China, citing slower economic growth, said tax revenues rose 9.8 percent to $867 billion in the first half of 2012, against 19.8 percent in 2011 first half.
The number announced by the Chinese Finance Ministry gives the government less room to stimulate the slowing economy, the official Xinhua news agency said.
China's economy, the world's second-largest after the United States, grew 7.6 percent in the second quarter of this year, the slowest expansion in three years.
The ministry said growth of all tax collected slowed drastically in the first half, with growth in value-added tax, sales tax, business tax and corporate income tax, respectively declining 11.6, 8.5, 14.8 and 21 percentage points. Taxes from the property sector, traditionally a major source of local government income, also slumped as the government maintained its tight grip over the housing market to curb price hikes.
On an optimistic note, a ministry spokesman said growth in tax revenues picked up a bit in May and June after the central bank cut banks' reserve requirement ratio and benchmark interest rates to spur the economy.
Separately, the latest assessment by the International Monetary said China's growth rate is set to moderate to around 8 percent this year due to measures by the authorities to cool the economy and the global slowdown.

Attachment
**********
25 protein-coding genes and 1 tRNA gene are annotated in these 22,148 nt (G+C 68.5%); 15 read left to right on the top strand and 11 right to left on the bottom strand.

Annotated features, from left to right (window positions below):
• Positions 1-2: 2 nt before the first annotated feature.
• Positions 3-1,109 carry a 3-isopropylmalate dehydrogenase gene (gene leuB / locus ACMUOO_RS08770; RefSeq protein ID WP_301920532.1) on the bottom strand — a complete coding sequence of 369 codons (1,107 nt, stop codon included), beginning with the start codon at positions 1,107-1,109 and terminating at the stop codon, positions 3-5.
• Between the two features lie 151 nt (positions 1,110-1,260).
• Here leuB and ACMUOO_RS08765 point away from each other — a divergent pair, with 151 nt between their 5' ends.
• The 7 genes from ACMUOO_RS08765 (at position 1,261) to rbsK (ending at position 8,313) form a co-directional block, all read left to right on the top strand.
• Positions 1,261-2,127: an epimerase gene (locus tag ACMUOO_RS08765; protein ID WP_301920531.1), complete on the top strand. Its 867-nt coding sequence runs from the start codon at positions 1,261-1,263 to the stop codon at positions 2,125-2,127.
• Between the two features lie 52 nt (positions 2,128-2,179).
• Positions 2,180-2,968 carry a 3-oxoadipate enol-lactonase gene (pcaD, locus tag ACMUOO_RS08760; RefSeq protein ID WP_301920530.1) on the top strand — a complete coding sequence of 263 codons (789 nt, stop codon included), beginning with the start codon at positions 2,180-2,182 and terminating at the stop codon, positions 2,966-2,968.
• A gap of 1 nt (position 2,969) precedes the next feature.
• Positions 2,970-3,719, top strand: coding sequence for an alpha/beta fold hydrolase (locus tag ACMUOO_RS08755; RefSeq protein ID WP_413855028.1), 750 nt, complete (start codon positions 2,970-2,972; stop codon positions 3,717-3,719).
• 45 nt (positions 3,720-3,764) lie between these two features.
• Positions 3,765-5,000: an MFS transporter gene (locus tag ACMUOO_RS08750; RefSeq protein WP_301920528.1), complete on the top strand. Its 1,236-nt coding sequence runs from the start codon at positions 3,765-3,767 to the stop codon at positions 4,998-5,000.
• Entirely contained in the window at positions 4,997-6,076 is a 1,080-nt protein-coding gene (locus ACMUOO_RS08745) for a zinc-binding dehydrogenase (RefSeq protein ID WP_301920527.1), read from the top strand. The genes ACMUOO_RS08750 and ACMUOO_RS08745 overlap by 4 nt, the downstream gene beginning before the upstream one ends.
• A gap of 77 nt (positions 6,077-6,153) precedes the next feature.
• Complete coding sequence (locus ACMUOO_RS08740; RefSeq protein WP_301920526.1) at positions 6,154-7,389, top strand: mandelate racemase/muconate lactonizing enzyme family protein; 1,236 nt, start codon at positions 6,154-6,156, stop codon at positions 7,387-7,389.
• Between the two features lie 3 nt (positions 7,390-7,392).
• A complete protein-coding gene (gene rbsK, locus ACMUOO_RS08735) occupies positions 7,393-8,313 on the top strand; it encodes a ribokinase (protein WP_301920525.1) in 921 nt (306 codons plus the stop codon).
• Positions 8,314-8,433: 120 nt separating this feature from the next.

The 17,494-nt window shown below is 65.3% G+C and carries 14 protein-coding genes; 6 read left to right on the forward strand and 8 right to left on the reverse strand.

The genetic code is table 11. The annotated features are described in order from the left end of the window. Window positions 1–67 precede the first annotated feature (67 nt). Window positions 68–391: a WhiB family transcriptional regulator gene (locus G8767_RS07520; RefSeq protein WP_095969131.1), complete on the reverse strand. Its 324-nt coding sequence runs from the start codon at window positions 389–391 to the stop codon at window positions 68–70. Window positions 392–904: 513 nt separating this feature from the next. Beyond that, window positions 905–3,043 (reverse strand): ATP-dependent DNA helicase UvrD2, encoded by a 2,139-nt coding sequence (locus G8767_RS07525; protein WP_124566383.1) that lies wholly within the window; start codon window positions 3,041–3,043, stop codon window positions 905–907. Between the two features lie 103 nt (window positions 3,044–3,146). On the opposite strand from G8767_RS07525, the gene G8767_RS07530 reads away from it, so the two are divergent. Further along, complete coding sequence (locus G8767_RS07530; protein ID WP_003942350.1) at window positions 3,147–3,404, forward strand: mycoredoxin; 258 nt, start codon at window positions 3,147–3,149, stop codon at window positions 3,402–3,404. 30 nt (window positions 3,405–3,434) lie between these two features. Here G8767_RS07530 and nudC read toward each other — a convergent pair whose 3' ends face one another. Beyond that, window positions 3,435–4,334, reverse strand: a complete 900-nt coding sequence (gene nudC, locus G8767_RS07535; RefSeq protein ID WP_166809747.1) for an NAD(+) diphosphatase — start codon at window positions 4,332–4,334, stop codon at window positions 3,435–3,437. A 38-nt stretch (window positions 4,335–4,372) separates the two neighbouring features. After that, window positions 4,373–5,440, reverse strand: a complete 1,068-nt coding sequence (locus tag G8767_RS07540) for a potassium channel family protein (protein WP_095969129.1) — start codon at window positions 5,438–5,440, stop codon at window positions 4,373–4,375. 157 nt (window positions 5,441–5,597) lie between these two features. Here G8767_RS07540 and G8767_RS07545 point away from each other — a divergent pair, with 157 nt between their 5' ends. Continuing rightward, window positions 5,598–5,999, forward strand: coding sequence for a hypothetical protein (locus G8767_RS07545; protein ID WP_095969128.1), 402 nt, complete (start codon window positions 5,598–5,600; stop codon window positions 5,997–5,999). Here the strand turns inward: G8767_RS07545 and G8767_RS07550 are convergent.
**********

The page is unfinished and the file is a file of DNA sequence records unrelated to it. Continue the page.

However, Markus Rodlauer, head of the IMF's China team, said with the right policies, and global collaboration, China can meet its immense challenges.
"China's economy has now been slowing for six consecutive quarters," he said. "This started early last year when the government deliberately put in place policies to slow the economy, which had been growing very fast.
"Now, on top of that, has come the global slowdown -- mainly related to the euro crisis -- that has slowed down the economy more than expected and somewhat more than the authorities had themselves probably intended. So, earlier this year, they switched gears and started to moderately support the economy to ensure a soft landing."
Rodlauer said the second quarter growth of 7.6 percent "was slightly better than expected."
He said changes needed in China include cutting the savings rate, which is extremely high compared to international levels. He said savings are over 50 percent of income in China, compared to 20 percent to 30 percent in most other countries.
"Savings should come down, and people need to spend more on goods for everyday life: consumer goods, furnishing their homes, but also maybe on better health care and other services like travel and insurance," he said. "It's domestic consumption that really will need to provide more of an engine of demand in China going forward."
He said a sharp slowdown in investment in China would have a fairly significant impact on growth and exports of goods from countries including Japan, Germany, as well as other Asian countries.